I was walking through the lobby on Sunday, late afternoon and noticed this tween boy putting up his laptop. I asked him if the wi-fi was working in that area. He said it was. I told him how it hadn't worked for me, blah, blah, blah. Then he asked me how he could organize a session to teach other kids how to write computer games. Now, this was on Sunday, the second (and last full day) into the conference. I told him to talk to the two organizers, tell them what he wanted to do, get a room and then let people know about it. I mentioned that the talent show was coming up that night and that the MC could announce all the details then. He said okay, thanked me, and we parted company.

I saw him again at the talent show, pointed out one of the organizers to him, and he said that had decided to just invite people by word of mouth.

Twenty minutes later, he is walking around the dance floor on his hands -- one of his many talents that he received much applause for.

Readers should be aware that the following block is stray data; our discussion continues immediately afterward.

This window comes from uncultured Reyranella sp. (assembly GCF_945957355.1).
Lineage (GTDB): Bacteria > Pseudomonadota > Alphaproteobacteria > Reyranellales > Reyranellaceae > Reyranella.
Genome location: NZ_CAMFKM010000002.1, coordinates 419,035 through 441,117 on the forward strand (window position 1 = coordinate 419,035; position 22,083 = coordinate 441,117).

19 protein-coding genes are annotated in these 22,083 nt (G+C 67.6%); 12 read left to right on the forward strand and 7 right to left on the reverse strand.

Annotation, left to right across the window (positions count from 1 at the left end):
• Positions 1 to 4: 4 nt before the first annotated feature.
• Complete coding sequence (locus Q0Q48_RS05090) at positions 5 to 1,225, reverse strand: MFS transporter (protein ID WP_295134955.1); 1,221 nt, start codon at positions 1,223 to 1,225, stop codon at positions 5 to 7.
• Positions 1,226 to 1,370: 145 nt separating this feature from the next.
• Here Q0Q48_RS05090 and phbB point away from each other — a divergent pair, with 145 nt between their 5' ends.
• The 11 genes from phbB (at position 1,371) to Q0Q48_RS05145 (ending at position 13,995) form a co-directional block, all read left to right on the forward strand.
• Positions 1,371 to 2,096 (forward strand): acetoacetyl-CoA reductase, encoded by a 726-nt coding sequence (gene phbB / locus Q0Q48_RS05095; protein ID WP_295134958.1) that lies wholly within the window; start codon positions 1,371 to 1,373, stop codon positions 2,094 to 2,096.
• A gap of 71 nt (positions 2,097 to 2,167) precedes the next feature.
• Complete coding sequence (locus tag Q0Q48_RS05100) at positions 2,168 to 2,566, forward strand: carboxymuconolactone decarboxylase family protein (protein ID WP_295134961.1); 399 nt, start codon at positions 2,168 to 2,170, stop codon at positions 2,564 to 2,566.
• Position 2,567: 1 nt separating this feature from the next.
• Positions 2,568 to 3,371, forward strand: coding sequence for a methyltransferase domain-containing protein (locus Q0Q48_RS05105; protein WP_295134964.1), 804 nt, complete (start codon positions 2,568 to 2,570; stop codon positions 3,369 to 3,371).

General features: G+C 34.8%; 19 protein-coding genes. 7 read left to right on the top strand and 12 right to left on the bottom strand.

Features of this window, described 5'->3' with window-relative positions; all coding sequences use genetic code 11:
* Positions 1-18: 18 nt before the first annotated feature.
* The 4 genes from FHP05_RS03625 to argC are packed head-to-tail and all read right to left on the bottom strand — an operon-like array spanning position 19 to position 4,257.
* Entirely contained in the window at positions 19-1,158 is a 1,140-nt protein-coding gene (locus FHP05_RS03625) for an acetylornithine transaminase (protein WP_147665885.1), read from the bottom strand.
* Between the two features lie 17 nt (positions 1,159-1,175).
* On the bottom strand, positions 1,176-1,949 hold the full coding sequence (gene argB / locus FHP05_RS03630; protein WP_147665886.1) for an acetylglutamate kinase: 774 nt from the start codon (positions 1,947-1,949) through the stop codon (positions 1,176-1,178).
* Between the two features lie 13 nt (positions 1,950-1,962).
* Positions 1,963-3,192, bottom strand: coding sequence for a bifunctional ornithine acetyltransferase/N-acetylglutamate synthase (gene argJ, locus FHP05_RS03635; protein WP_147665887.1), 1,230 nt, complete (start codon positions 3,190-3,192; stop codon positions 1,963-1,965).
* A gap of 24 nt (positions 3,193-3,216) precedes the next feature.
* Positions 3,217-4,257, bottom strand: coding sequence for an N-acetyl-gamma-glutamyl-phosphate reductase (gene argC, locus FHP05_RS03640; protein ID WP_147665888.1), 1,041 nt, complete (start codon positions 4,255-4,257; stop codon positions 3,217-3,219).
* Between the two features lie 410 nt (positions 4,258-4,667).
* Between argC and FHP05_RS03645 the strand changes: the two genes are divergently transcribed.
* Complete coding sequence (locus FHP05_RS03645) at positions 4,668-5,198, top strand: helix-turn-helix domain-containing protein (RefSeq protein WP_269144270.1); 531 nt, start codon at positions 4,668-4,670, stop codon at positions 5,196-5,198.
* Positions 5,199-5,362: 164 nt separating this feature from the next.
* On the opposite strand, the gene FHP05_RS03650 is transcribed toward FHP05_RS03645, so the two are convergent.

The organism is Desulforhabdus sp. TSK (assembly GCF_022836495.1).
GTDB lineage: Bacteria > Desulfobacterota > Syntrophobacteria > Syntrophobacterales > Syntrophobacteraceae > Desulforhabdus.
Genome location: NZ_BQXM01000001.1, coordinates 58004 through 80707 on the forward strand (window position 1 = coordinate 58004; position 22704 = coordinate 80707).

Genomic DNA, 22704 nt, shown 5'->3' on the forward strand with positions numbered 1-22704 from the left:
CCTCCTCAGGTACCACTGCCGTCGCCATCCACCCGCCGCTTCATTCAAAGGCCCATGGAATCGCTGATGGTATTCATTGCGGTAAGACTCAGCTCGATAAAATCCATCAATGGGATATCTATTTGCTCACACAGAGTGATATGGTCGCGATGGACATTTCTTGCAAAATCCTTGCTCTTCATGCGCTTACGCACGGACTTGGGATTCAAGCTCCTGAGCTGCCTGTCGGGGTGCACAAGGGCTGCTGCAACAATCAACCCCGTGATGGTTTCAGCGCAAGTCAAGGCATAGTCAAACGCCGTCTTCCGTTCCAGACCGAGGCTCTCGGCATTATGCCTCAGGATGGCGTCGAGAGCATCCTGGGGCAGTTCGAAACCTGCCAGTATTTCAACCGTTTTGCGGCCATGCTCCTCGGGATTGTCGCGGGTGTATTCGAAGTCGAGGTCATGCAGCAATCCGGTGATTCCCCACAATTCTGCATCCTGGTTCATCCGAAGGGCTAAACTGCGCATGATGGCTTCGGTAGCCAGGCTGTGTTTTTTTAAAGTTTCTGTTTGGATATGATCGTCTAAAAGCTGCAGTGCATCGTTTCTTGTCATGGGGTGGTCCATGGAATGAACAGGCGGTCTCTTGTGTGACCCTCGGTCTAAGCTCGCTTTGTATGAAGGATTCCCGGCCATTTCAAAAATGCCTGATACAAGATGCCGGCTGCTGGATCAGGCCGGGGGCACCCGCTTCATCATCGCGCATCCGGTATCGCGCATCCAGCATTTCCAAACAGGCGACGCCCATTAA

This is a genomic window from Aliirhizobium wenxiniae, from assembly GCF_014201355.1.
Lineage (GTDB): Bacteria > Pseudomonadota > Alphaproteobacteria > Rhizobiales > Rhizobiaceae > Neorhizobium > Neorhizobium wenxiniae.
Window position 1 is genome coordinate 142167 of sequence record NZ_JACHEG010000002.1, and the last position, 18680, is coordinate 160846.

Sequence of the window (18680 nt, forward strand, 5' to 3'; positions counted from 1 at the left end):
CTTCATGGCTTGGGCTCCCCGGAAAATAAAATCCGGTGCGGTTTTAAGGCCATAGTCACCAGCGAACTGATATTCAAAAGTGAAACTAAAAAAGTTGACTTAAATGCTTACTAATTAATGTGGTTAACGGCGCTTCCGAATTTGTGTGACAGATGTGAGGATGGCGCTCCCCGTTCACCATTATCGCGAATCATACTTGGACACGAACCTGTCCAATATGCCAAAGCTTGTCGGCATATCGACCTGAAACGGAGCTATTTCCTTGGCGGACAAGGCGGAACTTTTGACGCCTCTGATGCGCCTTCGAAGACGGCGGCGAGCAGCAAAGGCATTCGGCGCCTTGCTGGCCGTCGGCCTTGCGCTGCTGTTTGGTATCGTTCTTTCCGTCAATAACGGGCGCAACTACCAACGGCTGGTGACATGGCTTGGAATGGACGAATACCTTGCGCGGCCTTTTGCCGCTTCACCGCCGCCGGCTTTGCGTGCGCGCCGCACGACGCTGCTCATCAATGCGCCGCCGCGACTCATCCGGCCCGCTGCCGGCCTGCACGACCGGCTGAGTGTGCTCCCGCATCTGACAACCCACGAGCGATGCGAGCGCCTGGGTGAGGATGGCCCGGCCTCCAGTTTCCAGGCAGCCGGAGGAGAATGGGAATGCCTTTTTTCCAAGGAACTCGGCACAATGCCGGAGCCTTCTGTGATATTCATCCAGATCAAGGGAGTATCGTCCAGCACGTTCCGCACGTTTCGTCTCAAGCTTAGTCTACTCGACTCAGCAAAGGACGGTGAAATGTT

At midnight, I went to the auditorium to watch a horror film by one the presenters at the conference. I had attended his session on Saturday entitled, "How to make a movie for under $1,000" and had wanted to see one of his features.

I go into the room, and here is the tween whom I had spoken to earlier, with a handful of other kids, and he has his laptop hooked up to an LCD projector and is holding a class on how to create computer games.

Fortunately, the movie director didn't show up -- if he had, I would have told him that the kids got here first and we were out of luck.

amazing what kids can do if given some support, space, and opportunity.